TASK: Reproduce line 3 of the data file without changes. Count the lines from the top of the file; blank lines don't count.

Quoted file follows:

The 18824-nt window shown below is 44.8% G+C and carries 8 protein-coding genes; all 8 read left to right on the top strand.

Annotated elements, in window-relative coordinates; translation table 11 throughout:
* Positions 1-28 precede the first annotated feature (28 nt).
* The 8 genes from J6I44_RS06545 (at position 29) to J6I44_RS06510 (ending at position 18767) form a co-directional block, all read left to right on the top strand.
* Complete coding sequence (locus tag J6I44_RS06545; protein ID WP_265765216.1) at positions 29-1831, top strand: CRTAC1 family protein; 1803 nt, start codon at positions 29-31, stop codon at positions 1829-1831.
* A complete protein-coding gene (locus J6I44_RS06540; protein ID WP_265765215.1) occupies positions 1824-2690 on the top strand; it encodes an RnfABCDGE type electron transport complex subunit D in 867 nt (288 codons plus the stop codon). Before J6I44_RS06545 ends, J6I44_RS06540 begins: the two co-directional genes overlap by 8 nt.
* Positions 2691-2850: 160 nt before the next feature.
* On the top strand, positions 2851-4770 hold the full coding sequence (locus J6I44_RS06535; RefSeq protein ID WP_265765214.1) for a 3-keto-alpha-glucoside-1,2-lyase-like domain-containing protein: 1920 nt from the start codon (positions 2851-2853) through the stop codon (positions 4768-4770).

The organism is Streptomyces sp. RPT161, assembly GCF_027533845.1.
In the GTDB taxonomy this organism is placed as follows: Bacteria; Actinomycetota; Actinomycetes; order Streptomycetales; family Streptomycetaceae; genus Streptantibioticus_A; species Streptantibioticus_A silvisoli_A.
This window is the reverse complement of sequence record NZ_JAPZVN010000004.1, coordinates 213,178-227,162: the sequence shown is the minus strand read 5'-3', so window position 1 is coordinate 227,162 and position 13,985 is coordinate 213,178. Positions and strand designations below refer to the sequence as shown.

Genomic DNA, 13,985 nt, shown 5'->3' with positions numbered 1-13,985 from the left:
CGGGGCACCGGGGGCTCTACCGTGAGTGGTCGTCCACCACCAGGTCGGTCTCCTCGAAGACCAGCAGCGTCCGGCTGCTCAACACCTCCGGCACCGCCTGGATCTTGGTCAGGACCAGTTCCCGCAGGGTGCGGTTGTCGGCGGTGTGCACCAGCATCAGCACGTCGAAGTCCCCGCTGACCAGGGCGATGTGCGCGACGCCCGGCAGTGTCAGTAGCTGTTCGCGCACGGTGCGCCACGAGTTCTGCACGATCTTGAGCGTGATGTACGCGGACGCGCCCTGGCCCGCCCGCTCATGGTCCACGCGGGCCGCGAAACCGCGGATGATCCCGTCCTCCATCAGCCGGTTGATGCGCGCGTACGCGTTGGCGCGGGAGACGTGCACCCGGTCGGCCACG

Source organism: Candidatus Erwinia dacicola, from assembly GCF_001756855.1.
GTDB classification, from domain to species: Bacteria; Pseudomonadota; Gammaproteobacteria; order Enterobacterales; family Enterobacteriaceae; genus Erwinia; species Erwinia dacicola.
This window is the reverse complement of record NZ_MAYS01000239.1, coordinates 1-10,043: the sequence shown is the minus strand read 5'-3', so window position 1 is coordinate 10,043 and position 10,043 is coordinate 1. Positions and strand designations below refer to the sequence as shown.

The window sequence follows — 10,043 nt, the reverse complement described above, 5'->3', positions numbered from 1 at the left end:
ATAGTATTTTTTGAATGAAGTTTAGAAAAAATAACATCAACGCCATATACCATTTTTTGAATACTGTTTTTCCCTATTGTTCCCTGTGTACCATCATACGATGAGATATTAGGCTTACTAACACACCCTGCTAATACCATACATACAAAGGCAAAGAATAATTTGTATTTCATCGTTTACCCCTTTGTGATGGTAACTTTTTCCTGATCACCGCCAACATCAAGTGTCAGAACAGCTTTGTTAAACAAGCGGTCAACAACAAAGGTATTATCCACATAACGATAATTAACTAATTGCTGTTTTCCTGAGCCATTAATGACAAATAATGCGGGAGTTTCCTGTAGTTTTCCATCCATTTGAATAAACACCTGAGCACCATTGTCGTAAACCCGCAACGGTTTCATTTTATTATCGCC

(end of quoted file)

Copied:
* Positions 1-28 precede the first annotated feature (28 nt).